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U.Va., Backed By Highest Possible Credit Rating, Sells $250 Million in Bonds

April 15, 2009 — Armed with its reaffirmed "triple-triple" credit rating, the University of Virginia today sold $250 million in construction bonds to support 19 building projects.

The University is the first institution of higher education in the nation to offer benchmark-level taxable Build America Bonds, which are partially subsidized by the U.S. Treasury through the American Recovery and Reinvestment Act of 2009 – or ARRA – which was signed into law in February. Participating in the program could save the University approximately $60 million in interest payments over the bonds' 30-year term, University officials said.

The bond issue will help finance $800 million in University construction projects, including several at the U.Va. Health System.

At a meeting of the Board of Visitors earlier this month, Leonard W. Sandridge, executive vice president and chief operating officer, assured board members that the University possessed more than adequate capacity to take on the new debt. Revenue streams have been identified for each project that will allow the University to meet its bond obligations in 20 years – well before the bonds mature, he said.

The three major credit agencies — Fitch, Standard & Poors and Moody's — apparently shared Sandridge's assessment of U.Va.'s financial health. After University officials traveled to New York in March to go over the University's books, all three agencies reaffirmed their highest-possible AAA bond ratings. U.Va. and the University of Texas system are the only public universities to have earned a triple-A bond ratings from all three credit agencies.

In announcing its rating, a Fitch press release said, "The long-term 'AAA' rating reflects U.Va.'s status as a premier U.S. public university." It cited undergraduate and graduate student demand, strong fiscal management, diversity of revenue, "exceptional" investment management by the University of Virginia Investment Management Company, the presence and stability of the Medical Center and the progress of the $3 billion capital campaign.

"Credit risks are minimal," Fitch concluded.

Investor reaction to the bond issue was overwhelming. An hour after the deal was released to the market, J.P. Morgan, the lead underwriter, had received more than $1.2 billion in orders for the bonds – an oversubscription of five times the issuance amount – allowing the University to price the bonds at a very attractive taxable rate of 6.222 percent.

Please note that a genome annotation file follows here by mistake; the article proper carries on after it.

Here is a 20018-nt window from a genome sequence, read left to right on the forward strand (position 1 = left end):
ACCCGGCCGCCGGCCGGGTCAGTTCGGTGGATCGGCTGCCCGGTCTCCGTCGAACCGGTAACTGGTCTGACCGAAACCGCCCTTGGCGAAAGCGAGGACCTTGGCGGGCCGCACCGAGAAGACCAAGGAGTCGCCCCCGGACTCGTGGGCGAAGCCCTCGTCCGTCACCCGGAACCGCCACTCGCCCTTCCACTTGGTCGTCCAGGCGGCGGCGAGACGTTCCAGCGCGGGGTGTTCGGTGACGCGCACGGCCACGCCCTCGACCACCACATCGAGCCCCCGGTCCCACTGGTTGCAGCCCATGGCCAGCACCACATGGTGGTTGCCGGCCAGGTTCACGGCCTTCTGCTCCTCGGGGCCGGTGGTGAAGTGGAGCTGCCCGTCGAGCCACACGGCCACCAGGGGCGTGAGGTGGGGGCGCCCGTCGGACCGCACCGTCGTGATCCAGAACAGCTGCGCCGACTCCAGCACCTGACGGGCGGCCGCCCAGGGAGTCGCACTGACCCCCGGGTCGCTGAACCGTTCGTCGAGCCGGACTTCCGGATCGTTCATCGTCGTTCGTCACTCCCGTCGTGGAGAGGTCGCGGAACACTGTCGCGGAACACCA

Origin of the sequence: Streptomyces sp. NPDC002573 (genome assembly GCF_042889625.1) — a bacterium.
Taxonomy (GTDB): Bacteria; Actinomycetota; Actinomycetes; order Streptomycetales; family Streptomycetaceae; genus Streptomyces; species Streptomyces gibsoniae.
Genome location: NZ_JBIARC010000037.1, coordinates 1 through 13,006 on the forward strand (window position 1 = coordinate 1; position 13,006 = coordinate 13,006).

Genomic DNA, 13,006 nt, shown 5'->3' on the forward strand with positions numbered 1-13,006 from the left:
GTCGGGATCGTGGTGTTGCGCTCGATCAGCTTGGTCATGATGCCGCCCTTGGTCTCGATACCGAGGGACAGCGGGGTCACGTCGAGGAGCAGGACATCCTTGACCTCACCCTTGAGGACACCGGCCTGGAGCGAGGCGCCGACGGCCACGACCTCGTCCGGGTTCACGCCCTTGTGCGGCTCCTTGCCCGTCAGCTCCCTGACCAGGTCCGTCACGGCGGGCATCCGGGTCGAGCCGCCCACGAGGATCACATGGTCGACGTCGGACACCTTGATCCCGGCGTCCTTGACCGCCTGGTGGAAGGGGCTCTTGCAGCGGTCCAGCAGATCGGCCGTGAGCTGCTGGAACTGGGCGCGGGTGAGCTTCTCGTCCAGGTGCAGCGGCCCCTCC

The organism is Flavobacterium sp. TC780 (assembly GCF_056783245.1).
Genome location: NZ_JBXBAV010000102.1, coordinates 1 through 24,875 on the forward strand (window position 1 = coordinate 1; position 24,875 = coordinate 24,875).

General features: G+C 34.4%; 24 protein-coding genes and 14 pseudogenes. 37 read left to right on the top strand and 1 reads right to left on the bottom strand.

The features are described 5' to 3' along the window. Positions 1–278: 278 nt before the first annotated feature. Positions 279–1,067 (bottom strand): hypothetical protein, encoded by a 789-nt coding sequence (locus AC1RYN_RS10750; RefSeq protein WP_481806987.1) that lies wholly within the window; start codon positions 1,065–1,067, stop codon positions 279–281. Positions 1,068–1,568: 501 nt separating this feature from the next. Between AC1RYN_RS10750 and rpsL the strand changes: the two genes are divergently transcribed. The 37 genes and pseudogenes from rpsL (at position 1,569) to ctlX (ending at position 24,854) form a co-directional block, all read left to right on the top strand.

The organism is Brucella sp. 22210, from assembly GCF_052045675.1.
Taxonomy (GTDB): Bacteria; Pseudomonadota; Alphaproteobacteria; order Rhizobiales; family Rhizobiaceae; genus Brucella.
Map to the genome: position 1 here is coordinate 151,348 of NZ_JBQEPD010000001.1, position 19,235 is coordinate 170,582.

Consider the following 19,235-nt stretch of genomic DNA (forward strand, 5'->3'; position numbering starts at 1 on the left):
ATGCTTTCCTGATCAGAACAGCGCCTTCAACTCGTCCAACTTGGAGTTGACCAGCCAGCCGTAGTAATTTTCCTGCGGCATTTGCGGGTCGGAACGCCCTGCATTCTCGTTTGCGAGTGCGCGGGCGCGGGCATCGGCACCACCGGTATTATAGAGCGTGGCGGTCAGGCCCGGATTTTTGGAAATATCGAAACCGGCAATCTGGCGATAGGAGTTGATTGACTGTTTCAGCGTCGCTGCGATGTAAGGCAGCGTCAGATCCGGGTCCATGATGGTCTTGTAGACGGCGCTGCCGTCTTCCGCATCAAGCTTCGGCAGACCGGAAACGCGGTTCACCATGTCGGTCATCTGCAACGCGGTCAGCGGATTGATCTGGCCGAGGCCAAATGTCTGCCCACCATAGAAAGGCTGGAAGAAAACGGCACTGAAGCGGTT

"We are very pleased with the very positive outcome of the $250 million bond issue, especially in the midst of such a difficult economic environment," Sandridge said. "We had a strong internal bond team, a supportive Board of Visitors and exceptional outside professionals working on this deal – together, they produced outstanding results.

"The combination of the University's strong credit with the Build America Bond program will result in lower costs and better facilities for our students and patients for many years. Our employees are committed to preserving the fiscal integrity of the University and they have worked hard to keep the University moving forward. It is good to see the markets reward them – and the institution – in this way."

Under the Build America Bond program, the federal government will subsidize 35 percent of the interest costs. With that subsidy, the bonds' effective interest rate to the University is 4.04 percent, well below the 4.875 percent "indicative rate" carried by comparable tax-exempt bonds, said James Matteo, assistant vice president for treasury operations and fiscal planning.

Matteo calculated that the University will save approximately $2.1 million per year in interest payments, or $60 million over the 30-year term.

The annual savings will be put to good use, Yoke San Reynolds, U.Va.'s vice president and chief financial officer, said.

"We now have an opportunity to reinvest some portion of the $2 million savings per year in other University priorities that have suffered the impact of funding cuts which is the intention of the ARRA," she said "Options might include advancing capital projects that were put on hold and offering targeted relief to critical areas that are struggling as a result of reductions in our workforce. So these interest savings will either mitigate cost increases for patients and students, or if reinvested, will provide a boost to the economy."

Alongside state and private funding, the bonds will support 19 capital projects.

At the University, projects to be funded include a research building for the College of Arts & Sciences ($88.9 million); the newly christened Rice Hall ($76.3 million), which will house the Engineering School's Information Technology Engineering program; and renovations to Newcomb ($15.2 million) and Garrett ($14 million) halls, among other projects.

In the Health System, the bonds will support a new clinical cancer center ($74 million), hospital expansion ($80.2 million), an invasive heart center ($15.5 million), a new clinics building at Fontaine Research Park ($21.3 million) and additional operating rooms ($14.2 million), among other projects.

– by Dan Heuchert

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